Kalmykia: Buddhism in Europe

Artwork By Sonya Gajdosova

The Russian Federation is the largest country geographically on Earth – it occupies roughly 3.34% of the world’s surface. In other words, the land of vodka, pierogies, and AK-47s covers over 17 million square meters.

Western media has long portrayed Russia as a slavic country, which it is to an extent, but by no means is it a culturally homogenous one.

I bet you didn’t know:

  • 10% of Russians are Muslim 
  • There are 35 official languages and over 100 minority languages spoken today across the Russian Federation
  • The Federation contains 21 almost fully self-governed republics (a special type of federal subject) each of which having their own cultures

When we hear the word Buddhism, we tend to point at the East, somewhere in between Tibet and Laos. We certainly don’t think of the continent of Germany, Spain, or Finland. However, you’ll certainly be surprised to know that there is a place at the very edge of Europe where Buddhism is the dominant religion. 

Let’s talk about the Republic of Kalmykia that resides in the North Caucasus, home to the Kalmyks. I am Russian myself, and to be completely honest, I first heard about this place when watching a YouTube video by Bald and Bankrupt

Please, take a pause here and look it up on Google Maps.

Is that Europe?

After looking at the map, you may be wondering: Is that Europe? Well, the answer is absolutely.

The Republic of Kalmykia is considered Eastern Europe since it is internationally agreed that the Caspian Sea separates Asia from Europe (at least at the respective latitudes), making it the only place in the European continent where Buddhists are the majority.

The Kalmyks

The Kalmyks are defined as a Mongolian subgroup in Russia and Kyrgyzstan, whose ancestors emigrated from Dzungaria, which corresponds to modern-day China. How on earth did they get there? To answer this question, we have to go back 400 years into the past.

The Kalmyk people descend from the Oirat Mongols, nomads who migrated through the Steppe, riding horses and camels (mostly used to transport yurts and belongings), and arrived in the region in the 17th Century. They settled and concentrated in Elista, which is now the capital of the Republic of Kalmykia. 

Nowadays, very few Kalmyks are nomads, but some still live in traditional yurts (circular portable tents) and look after their sheep, camels and horses. Herding is an important part of their culture and it’s roots come from their nomadic lifestyle.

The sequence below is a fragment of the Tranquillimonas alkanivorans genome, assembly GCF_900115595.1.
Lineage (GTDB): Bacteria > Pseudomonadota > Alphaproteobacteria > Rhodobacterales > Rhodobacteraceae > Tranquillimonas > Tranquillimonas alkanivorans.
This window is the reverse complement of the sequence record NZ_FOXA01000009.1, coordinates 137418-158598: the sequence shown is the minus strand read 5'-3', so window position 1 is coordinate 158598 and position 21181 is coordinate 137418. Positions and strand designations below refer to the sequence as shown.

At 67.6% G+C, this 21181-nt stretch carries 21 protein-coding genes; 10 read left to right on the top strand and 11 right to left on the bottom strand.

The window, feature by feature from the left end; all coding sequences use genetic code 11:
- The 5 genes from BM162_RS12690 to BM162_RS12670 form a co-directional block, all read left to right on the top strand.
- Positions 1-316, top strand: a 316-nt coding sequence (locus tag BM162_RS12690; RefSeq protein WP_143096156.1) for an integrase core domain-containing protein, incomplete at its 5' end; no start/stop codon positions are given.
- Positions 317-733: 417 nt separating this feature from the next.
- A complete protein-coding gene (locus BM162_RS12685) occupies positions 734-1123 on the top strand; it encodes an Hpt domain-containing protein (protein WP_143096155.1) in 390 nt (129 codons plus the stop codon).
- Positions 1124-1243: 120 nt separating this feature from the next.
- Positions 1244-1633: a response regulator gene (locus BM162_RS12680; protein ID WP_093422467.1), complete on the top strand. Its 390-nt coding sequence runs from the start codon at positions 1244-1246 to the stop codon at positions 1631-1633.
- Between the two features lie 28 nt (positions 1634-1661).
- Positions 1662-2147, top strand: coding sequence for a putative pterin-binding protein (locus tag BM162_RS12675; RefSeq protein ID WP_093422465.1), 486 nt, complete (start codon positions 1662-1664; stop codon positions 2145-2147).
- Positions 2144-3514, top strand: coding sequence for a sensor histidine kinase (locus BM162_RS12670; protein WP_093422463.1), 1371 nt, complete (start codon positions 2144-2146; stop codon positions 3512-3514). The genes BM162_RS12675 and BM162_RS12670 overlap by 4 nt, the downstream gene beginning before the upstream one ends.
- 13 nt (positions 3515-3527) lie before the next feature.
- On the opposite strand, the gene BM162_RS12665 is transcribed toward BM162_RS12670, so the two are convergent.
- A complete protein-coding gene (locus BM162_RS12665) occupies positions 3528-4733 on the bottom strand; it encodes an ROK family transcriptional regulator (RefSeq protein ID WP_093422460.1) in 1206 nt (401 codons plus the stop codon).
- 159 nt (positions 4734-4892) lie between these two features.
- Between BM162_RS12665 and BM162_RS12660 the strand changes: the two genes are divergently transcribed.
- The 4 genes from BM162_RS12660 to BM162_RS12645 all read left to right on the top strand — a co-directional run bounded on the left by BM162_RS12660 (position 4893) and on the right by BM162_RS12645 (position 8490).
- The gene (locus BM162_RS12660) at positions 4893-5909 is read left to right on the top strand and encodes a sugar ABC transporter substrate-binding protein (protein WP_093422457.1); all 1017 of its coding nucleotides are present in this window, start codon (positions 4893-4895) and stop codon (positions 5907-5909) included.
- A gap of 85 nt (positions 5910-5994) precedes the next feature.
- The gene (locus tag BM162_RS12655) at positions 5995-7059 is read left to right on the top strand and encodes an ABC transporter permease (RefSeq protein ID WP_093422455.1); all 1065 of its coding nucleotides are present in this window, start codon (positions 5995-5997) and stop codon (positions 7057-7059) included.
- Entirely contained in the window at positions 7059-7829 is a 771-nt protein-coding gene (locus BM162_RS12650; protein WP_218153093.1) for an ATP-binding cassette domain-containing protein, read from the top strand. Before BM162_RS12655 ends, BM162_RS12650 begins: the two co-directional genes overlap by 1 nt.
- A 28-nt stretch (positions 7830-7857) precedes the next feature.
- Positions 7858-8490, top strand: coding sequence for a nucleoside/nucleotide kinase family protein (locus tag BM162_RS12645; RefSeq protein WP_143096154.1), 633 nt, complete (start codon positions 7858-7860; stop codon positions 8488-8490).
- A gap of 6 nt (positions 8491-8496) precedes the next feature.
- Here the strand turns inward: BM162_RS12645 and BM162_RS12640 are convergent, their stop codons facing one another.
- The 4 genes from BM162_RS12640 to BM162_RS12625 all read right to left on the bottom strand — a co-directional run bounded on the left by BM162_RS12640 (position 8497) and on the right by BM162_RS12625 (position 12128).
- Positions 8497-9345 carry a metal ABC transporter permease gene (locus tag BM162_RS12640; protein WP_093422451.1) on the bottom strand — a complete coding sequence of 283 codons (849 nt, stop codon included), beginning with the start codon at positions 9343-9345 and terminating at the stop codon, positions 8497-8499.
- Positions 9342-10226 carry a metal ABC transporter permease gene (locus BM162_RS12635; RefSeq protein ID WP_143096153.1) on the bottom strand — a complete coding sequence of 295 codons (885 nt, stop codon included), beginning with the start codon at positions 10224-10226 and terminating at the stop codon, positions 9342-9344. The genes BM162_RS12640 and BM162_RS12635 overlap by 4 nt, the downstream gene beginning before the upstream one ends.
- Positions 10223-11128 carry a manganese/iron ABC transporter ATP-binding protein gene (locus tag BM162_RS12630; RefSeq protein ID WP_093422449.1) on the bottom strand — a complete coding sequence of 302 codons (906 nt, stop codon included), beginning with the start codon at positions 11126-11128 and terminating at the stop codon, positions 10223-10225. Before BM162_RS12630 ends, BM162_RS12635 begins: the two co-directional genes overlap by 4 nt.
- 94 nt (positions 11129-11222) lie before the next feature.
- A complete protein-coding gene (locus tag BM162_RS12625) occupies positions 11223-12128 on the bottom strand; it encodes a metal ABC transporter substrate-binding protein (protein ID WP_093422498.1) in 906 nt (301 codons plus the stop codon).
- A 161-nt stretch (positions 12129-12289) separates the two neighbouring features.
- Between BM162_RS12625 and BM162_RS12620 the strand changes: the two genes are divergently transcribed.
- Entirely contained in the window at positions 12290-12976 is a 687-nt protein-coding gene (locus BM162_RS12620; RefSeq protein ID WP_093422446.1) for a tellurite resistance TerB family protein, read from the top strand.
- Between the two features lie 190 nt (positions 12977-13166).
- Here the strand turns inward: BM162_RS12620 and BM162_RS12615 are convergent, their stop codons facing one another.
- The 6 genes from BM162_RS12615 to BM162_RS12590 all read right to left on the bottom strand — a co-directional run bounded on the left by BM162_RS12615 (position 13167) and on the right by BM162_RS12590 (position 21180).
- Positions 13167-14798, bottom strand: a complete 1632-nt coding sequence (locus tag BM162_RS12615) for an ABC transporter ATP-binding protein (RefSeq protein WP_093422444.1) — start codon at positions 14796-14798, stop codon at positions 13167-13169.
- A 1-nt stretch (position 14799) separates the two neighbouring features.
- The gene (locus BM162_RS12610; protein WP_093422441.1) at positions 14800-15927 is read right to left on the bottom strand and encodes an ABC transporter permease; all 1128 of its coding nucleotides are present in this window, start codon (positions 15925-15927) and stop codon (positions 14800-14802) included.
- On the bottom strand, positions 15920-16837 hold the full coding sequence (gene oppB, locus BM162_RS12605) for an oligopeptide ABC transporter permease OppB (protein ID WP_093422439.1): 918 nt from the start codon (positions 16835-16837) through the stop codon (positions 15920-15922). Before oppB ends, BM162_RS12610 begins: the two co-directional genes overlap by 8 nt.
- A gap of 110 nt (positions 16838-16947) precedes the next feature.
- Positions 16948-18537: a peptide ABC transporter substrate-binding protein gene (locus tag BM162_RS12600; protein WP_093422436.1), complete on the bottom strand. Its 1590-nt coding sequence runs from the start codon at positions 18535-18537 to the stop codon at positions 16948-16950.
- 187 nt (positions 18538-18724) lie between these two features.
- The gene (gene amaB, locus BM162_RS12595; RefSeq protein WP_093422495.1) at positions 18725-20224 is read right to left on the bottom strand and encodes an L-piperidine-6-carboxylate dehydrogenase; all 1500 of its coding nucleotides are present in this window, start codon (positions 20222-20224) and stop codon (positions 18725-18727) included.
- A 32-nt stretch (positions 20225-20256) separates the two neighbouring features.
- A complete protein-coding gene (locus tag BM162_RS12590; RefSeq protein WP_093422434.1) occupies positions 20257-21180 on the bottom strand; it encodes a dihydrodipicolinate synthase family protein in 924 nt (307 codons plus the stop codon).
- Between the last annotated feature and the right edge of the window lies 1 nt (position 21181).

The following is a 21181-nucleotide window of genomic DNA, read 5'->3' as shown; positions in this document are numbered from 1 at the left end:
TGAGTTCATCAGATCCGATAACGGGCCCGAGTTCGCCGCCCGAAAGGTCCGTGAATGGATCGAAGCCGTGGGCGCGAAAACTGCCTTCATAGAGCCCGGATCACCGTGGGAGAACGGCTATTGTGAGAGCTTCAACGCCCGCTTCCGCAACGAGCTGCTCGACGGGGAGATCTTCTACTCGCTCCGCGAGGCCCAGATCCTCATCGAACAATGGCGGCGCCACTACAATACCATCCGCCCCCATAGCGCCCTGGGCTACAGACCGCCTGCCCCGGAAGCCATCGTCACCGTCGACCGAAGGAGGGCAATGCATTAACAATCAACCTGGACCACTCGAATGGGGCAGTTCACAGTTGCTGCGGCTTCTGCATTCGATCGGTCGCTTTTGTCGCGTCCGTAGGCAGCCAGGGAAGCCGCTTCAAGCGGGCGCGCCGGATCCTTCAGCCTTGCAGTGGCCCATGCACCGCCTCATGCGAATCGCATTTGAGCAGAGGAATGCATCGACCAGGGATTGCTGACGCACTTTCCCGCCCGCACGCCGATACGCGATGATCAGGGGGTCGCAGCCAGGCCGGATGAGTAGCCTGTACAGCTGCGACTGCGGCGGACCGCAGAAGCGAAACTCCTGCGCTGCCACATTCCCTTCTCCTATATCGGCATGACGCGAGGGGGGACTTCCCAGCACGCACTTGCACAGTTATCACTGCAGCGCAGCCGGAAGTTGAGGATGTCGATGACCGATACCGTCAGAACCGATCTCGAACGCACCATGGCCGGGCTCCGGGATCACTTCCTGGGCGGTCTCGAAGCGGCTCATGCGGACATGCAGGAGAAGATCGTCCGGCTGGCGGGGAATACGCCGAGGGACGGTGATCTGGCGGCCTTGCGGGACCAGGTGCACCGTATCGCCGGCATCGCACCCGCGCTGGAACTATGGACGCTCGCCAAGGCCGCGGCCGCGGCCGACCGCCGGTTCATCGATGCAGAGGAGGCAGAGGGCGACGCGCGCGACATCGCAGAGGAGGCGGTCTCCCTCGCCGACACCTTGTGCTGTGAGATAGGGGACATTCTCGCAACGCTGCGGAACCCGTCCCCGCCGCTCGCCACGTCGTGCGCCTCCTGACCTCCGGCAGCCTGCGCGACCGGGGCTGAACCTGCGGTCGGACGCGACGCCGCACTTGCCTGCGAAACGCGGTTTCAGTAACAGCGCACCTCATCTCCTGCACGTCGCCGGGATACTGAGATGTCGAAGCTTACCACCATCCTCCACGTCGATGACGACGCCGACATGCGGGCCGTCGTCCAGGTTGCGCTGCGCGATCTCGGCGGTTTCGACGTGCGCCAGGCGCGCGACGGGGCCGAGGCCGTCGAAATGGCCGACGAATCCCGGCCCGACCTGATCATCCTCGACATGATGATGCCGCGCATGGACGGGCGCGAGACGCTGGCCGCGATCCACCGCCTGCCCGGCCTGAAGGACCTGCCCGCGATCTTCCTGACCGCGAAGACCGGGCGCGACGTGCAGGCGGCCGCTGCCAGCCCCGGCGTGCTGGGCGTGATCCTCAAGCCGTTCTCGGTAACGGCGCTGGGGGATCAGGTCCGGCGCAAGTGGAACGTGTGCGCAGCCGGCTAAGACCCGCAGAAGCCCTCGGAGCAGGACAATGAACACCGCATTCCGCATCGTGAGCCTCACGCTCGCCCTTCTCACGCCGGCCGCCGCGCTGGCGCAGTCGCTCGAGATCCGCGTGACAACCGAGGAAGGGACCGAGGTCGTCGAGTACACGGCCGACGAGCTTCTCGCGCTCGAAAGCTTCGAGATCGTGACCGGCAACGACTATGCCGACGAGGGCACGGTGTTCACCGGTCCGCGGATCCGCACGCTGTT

A very fascinating part of their culture is their music. Similarly to other Mongolic nations, they have their own overtone singing, featuring goosebump-inducing epic poems. Click here to listen to a famous Kalmyk folk song.

FUN FACTS: 

  • George Lucas based the Ewok language from Star Wars on the Kalmyk-Oirat language because of its peculiar phonetics.
  • Kalmyks often meet to play chess. Many are pretty good at it, and the hobby is even taught in some schools. In fact, a former president of the Republic of Kalmykia was also the president of the FIDE (International Chess Association).

Buddhism

The reason Kalmykia is often regarded as a piece of Asia in Europe is because since the arrival of the Kamlyks, the region has been predominantly Buddhist for 400 years. 

Kalmykia has 160 000 Buddhists and 21 Buddhist temples. You will find beautiful pagodas, statues of Buddha next to statues of Lenin, and the tallest statue of Buddha in Europe (9 m). In fact, the Dalai Lama visited the Golden Abode of Buddha Shakyamuni, Kalmikya’s most important temple located in Elista (consecrated in 2005).

All of the standing temples are relatively new. These are part of the cultural revival of the Kamlyks. After the Russian Revolution, the Kalmyks were persecuted and had to secretly practice their religion as their temples were being destroyed by the USSR. 

In 1943, Joseph Stalin decided to deport as many Kamlyks as he could, accusing them of collaborating with the invading Nazis. Most of these exiled Kalmyks were sent to Siberia and Kazakhstan (both within the borders of the USSR). 

The exile lasted 13 years until Kruschev (leader of the USSR from 1953 to 1964) gave them permission to go back to their land (1956). But it wasn´t until the collapse of the Soviet Union, that the Buddhist Revival of Kalmykia commenced.

It was in the 90s that they started building new temples, the first one being erected at the gates of Elista. This first new temple symbolized and still symbolizes their sense of belonging, resistance, and unity after their persecution and deportation.

The Kalmyk nation never gave up hope. Their strength and their faith combined were their weapons, their means to achieve cultural survival. The freedom of faith that followed the fall of the USSR meant that they could pass their religion, customs, and traditions onto the younger generations, keeping Buddhism and the overall Kalmyk culture alive.

Buddhism is omnipresent in today’s Kalmykia, come and visit the bridge between the East and the West. 

Sources

Kalmykia – Europe’s Only Buddhist Region | Europe To The Maxx. (2019, July 12). [Video]. YouTube. https://www.youtube.com/watch?v=Ys4DqKOjxpE

bald and bankrupt. (2019, November 19). Lost In Kalmykia | Europe’s Weirdest Republic [Video]. YouTube. https://www.youtube.com/watch?v=bR_eA_c_Yts

Okna Tsahan Zam – Eejin Duun (Kalmyk Folk Song). (2013, May 25). [Video]. YouTube. https://www.youtube.com/watch?v=3rPtuCvbUtw

Sebastian Farje
Chief Content Officer @ The Avant-Guard Media Dual Degree in Philospshy, Politics, Law & Economics+Data & Business Analytics Student Cuisine enthusiast "Dare to be Curious"

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